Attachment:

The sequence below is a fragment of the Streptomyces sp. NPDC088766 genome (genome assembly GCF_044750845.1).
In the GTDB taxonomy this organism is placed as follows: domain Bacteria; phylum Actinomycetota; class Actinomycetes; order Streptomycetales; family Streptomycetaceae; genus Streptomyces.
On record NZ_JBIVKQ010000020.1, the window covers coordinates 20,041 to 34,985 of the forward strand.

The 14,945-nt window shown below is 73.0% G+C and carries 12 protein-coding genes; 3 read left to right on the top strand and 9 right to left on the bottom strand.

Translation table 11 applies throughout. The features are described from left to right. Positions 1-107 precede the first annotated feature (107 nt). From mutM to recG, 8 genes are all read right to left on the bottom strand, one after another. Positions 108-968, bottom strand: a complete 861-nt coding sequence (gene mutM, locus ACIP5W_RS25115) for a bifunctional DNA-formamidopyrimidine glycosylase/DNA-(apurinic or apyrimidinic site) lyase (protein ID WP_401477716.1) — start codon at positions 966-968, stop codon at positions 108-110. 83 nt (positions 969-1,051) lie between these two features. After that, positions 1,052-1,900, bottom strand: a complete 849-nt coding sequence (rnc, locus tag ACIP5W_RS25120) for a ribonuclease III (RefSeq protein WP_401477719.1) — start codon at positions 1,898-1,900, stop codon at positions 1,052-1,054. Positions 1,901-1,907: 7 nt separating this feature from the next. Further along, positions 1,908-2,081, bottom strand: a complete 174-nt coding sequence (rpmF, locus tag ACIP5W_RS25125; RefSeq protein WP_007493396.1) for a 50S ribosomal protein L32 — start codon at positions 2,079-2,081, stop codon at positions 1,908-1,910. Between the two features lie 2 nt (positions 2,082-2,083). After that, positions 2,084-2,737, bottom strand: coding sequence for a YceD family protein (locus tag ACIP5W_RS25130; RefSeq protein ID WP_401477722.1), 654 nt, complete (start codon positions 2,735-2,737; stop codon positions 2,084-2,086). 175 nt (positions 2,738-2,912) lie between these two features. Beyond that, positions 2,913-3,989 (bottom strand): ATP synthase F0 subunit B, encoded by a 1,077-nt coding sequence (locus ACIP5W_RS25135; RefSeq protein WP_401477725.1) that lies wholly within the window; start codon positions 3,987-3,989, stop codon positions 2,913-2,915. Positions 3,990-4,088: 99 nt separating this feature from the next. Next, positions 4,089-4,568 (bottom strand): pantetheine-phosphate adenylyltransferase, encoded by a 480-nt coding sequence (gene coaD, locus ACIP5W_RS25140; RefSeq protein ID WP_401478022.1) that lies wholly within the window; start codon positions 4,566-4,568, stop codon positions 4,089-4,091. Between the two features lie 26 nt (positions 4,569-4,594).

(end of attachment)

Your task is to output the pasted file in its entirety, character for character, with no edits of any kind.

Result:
The sequence below is a fragment of the Streptomyces sp. NPDC088766 genome (genome assembly GCF_044750845.1).
In the GTDB taxonomy this organism is placed as follows: domain Bacteria; phylum Actinomycetota; class Actinomycetes; order Streptomycetales; family Streptomycetaceae; genus Streptomyces.
On record NZ_JBIVKQ010000020.1, the window covers coordinates 20,041 to 34,985 of the forward strand.

The 14,945-nt window shown below is 73.0% G+C and carries 12 protein-coding genes; 3 read left to right on the top strand and 9 right to left on the bottom strand.

Translation table 11 applies throughout. The features are described from left to right. Positions 1-107 precede the first annotated feature (107 nt). From mutM to recG, 8 genes are all read right to left on the bottom strand, one after another. Positions 108-968, bottom strand: a complete 861-nt coding sequence (gene mutM, locus ACIP5W_RS25115) for a bifunctional DNA-formamidopyrimidine glycosylase/DNA-(apurinic or apyrimidinic site) lyase (protein ID WP_401477716.1) — start codon at positions 966-968, stop codon at positions 108-110. 83 nt (positions 969-1,051) lie between these two features. After that, positions 1,052-1,900, bottom strand: a complete 849-nt coding sequence (rnc, locus tag ACIP5W_RS25120) for a ribonuclease III (RefSeq protein WP_401477719.1) — start codon at positions 1,898-1,900, stop codon at positions 1,052-1,054. Positions 1,901-1,907: 7 nt separating this feature from the next. Further along, positions 1,908-2,081, bottom strand: a complete 174-nt coding sequence (rpmF, locus tag ACIP5W_RS25125; RefSeq protein WP_007493396.1) for a 50S ribosomal protein L32 — start codon at positions 2,079-2,081, stop codon at positions 1,908-1,910. Between the two features lie 2 nt (positions 2,082-2,083). After that, positions 2,084-2,737, bottom strand: coding sequence for a YceD family protein (locus tag ACIP5W_RS25130; RefSeq protein ID WP_401477722.1), 654 nt, complete (start codon positions 2,735-2,737; stop codon positions 2,084-2,086). 175 nt (positions 2,738-2,912) lie between these two features. Beyond that, positions 2,913-3,989 (bottom strand): ATP synthase F0 subunit B, encoded by a 1,077-nt coding sequence (locus ACIP5W_RS25135; RefSeq protein WP_401477725.1) that lies wholly within the window; start codon positions 3,987-3,989, stop codon positions 2,913-2,915. Positions 3,990-4,088: 99 nt separating this feature from the next. Next, positions 4,089-4,568 (bottom strand): pantetheine-phosphate adenylyltransferase, encoded by a 480-nt coding sequence (gene coaD, locus ACIP5W_RS25140; RefSeq protein ID WP_401478022.1) that lies wholly within the window; start codon positions 4,566-4,568, stop codon positions 4,089-4,091. Between the two features lie 26 nt (positions 4,569-4,594).